Sustainability. The layers to this word, this movement, this lifestyle, are immeasurable. I have to admit I was rather ignorant to this idea and I still have much to learn as it encompasses so much. Growing up, I knew about recycling. Located in the garage were our different containers for plastics, glass, cans, and cardboard. But that was where my knowledge resided for many years. It was not until I moved to Italy where I learned a bit about the art of composting. Yes, Italy, you are credited for yet another page in my development. You do know how much I love you, right? I digress.
The back story
During 2018, I was lucky enough to be accepted into Alice Water’s Rome Sustainable Food Project. It was here during my time at the American Academy in Rome where I was introduced to the idea that food was much more than sustenance for the human body. To me, food, aside from its deliciousness, gave the body life. It did not occur to me that scraps from food, aka food waste, has a purpose in our world. Yes, you could give excess vegetables to your pet rabbit or guinea pig, but there is so much more.
After preparing lunch and dinner each day at the Academy, we had to take out the trash, separate the recycling and then wheel out the food scraps to the compost bin. Stink…stank…stunk. I am lucky that my term at the Academy ended in June when the heat was only beginning. I cannot image the aroma the compost pile emits during the hottest days of July, August, and September. However, this is a necessary smelly evil that ensures the compost is doing its thing. Over the course of my four months there, I watched this pile of vegetables, egg shells, and grass clippings decompose and create soil that would in turn be utilized for the garden and other plantings around the Academy. The circle of life prevailed from this odorous heap. Who knew? Well… turns out many.
The back back story
Composting is old as dirt. This practice of reuse has been an institution dating back to the ancient empires of Mesopotamia, Rome, Greece, as well as the Far East, and later with the native Americans in the United States. It seems this cultural unifier has been present globally since the beginning. It’s about time I catch up! Returning to Boston after my time in Italy, my awareness of my carbon footprint continued to grow including increased recycling efforts and an improved understanding of the power of the leftover foods to transform into glorious next day meals. However, composting was still just a little nugget in the back of my mind waiting patiently for me to pay attention to it.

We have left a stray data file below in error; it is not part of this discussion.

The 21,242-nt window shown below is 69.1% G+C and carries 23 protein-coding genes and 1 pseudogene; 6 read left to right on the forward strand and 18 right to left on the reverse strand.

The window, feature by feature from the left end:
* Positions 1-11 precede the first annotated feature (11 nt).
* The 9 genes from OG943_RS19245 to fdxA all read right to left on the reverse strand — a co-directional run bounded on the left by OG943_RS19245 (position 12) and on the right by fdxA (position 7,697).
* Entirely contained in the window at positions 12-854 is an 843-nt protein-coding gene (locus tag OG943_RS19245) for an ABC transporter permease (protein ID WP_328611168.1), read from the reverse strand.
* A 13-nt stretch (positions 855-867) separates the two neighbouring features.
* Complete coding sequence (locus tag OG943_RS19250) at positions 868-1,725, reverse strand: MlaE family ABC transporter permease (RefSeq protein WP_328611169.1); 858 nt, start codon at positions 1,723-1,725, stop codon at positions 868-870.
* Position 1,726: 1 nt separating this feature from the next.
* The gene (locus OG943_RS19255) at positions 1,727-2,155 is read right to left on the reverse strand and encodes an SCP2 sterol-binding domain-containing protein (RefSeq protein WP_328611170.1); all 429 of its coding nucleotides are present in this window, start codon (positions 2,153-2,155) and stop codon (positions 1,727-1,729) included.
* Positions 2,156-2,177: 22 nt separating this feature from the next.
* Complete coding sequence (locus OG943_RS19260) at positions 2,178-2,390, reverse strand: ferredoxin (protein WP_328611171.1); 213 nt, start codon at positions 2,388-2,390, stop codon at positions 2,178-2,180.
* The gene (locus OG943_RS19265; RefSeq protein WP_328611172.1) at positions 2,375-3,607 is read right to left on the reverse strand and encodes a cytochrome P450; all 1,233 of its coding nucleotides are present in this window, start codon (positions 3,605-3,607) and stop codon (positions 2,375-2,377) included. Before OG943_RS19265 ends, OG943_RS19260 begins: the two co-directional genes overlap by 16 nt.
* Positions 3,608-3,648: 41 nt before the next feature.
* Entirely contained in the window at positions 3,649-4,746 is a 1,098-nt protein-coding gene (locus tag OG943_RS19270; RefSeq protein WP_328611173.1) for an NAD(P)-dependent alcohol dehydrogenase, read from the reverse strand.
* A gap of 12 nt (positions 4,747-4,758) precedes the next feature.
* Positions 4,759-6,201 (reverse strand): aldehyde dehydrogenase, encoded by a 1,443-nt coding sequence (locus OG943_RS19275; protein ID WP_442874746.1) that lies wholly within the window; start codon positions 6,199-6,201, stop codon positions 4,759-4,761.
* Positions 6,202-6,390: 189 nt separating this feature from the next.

Bringing it forward
Almost a year ago, my landlord (boyfriend) and I moved into a house with a sizable back yard. It took some TLC on management’s part to get the grass planted and landscaping started how he wanted it. I steered clear as I know my strengths… landscaping is not one of them. As quarantine hit, we were given the opportunity to plan for our first venture into the world of gardening. As we talked about what we wanted to plant, I knew I wanted to set up a composting system. Especially after I came to understand how much soil and fertilizer we would need.
As stated, my knowledge of composting is limited. There is so much to learn and various ways to compost. But for me, first things first… I need a composting vessel! Should I have spent this time reading and digesting how to approach this venture before pulling out the credit card and hitting purchase? Probably. But I was so excited to start and in my mind “If you build it, they will come.” It was my own little field of dreams. So I bought it, put it together, and then began to compost.
First things first, get into the habit of not throwing away scraps in the kitchen. I know the basics of what can and can’t go into compost. Teaching my landlord was a different story. It is no secret that habits take time to break and time to create. Many a day I would return to our trash bucket to take out the lettuce ends or egg shells or put my hand down the sink drain to put the scraps where they belonged; into my small sink side composting bucket.
By some divine intervention our garbage disposal broke. I believe this is when my landlord decided to pay more attention to my composting mission. And then it happened. The day when my landlord began to take the egg shells across the kitchen to the trash, he stopped dead in his tracks, and turned to place the shells in the compost bucket. Old dog. New tricks. It can happen.
The now and now
So my composting mission has begun. I have the vessel. I definitely have enough scraps weekly to begin the project, which I understand will take time. Now I need to learn, to create a more in depth understanding of the balance between all that ends up in the vessel. The moisture control. The pest control. This is a big first step in developing my sustainable composting life. I look forward to documenting all the twist and turns that happen over the course of the next few months to enlighten our readers to this world.